Frozen section is a very helpful ancillary procedure to the surgeon in guiding him in his decision intraoperatively. Legitimate indications include: (1) to establish the presence and nature of lesion; (2) to determine adequacy of surgical margins; and (3) to establish whether the tissue obtained contained diagnosable material or whether additional sampling is indicated. Based on several studies, the concordance of frozen section varies depending on the type of tissues. In this retrospective study (1994-2005), we reviewed and evaluated frozen section diagnosis in 109 lesions. The most common site for frozen section diagnosis was the mediastinum, followed by the lung and breast. There is a high concordance of frozen section in diagnosing mediastinal, pulmonary and breast lesions.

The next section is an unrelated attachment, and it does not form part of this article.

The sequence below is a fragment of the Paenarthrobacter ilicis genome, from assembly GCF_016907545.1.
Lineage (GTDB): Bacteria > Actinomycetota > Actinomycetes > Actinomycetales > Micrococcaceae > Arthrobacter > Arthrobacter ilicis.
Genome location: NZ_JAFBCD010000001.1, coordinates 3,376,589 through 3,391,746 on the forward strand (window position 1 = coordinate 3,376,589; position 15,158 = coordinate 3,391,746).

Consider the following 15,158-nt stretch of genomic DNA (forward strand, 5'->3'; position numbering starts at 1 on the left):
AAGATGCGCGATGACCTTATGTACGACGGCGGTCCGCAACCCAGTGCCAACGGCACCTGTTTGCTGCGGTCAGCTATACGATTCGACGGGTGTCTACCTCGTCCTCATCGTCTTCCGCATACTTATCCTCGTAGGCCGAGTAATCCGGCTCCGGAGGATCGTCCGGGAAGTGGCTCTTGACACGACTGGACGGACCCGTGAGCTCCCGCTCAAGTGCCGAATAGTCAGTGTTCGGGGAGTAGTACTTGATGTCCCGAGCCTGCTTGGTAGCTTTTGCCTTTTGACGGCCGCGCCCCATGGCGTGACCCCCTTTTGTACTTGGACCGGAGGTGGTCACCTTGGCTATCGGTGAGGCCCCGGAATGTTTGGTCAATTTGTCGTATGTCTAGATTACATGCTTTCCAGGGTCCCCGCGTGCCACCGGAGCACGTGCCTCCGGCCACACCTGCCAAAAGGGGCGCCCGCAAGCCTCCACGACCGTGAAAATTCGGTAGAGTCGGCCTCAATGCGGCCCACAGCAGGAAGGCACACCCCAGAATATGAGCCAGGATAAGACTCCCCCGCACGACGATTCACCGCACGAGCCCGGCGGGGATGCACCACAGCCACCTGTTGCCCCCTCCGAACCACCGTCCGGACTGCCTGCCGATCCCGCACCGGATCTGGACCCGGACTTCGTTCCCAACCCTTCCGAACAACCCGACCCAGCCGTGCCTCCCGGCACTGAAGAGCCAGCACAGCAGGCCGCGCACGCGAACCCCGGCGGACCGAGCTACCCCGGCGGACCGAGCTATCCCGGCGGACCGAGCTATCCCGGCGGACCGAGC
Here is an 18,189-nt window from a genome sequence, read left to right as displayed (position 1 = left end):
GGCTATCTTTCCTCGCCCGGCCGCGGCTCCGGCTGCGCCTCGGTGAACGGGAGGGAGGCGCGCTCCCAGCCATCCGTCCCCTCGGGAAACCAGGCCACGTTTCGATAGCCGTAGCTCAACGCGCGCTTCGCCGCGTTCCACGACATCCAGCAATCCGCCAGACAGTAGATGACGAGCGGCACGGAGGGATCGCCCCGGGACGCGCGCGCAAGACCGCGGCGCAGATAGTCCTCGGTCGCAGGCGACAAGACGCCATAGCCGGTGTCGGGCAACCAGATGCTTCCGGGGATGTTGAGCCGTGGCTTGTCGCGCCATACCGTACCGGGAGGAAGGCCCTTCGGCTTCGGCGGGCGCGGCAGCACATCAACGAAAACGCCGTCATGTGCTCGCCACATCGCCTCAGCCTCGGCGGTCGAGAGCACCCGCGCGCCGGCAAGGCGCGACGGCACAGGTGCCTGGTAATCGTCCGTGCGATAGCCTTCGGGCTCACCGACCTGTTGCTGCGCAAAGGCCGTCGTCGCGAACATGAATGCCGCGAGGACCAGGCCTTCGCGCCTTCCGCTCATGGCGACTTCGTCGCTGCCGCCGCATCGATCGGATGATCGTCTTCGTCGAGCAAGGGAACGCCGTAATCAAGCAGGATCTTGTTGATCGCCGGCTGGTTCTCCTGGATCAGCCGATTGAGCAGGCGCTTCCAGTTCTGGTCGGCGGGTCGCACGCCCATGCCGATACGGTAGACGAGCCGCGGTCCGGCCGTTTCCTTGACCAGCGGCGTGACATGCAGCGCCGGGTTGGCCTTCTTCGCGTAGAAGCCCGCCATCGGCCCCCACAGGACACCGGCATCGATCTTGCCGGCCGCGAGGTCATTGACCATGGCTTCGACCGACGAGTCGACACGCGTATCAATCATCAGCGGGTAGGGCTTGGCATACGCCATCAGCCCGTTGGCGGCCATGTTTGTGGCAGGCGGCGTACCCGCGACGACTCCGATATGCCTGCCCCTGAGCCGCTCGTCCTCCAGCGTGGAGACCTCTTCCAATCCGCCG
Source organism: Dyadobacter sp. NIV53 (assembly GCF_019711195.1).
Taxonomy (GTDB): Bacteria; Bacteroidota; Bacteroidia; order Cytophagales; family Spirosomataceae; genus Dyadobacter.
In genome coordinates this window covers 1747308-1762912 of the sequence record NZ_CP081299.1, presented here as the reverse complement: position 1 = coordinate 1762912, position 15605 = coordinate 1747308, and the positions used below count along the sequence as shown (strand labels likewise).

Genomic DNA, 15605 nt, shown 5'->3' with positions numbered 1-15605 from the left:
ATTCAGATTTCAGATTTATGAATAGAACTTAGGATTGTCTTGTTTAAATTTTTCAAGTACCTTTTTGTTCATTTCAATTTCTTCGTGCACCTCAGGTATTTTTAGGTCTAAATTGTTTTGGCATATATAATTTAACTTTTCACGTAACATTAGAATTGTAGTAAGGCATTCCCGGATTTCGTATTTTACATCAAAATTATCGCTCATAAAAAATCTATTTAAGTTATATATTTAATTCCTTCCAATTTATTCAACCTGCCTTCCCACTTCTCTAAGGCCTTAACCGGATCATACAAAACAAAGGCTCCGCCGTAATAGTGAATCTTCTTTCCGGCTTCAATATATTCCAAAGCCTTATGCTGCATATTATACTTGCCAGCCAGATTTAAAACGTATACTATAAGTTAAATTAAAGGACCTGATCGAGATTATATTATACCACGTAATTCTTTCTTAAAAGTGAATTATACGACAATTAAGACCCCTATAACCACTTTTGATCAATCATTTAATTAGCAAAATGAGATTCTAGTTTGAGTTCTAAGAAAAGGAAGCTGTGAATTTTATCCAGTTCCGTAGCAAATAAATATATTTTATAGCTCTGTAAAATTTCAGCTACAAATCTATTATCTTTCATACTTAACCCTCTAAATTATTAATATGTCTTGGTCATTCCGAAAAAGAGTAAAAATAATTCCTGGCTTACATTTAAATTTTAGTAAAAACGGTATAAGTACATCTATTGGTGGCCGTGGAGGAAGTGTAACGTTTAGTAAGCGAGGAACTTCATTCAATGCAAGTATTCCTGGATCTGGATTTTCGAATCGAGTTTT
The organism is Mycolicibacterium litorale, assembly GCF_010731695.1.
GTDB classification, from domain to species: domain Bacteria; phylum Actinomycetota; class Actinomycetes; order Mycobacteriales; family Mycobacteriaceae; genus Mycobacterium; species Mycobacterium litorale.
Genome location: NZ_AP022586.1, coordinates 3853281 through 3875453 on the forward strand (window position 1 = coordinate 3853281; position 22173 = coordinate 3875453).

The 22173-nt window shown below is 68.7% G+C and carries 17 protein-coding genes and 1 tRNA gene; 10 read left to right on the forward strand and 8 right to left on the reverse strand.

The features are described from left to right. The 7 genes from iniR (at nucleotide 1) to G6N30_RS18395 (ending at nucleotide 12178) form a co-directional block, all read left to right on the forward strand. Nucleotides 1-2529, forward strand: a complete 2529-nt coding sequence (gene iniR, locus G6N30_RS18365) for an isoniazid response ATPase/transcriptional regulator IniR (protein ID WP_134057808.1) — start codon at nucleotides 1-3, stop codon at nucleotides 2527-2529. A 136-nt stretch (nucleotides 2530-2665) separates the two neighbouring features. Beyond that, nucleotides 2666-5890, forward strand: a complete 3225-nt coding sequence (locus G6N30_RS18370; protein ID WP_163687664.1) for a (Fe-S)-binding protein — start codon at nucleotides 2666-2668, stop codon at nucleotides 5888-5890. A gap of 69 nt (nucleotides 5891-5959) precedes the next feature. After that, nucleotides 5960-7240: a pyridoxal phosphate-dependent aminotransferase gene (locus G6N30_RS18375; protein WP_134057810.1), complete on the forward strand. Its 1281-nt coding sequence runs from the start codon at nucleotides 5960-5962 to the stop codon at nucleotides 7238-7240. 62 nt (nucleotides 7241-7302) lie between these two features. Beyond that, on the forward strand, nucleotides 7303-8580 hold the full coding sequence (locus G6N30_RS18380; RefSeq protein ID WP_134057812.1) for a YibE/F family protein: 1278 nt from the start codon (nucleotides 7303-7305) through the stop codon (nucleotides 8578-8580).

Because it is very difficult to diagnose lymphoma sometimes due to its resemblance to normal lymphoid tissues on
frozen section, there was 1 case of false negative diagnosis. This is also true in diagnosing breast tumor wherein a
single case of frozen section of a breast tissue had a deferred diagnosis. Frozen section has some limitations like
friable tissues, hemorrhagic sample, freezing artifacts and small sample. Sometimes, these pitfalls are unavoidable
and are causes of discordance. Furthermore, we recommend good communication between the surgeon and pathologist to avoid misdiagnosis.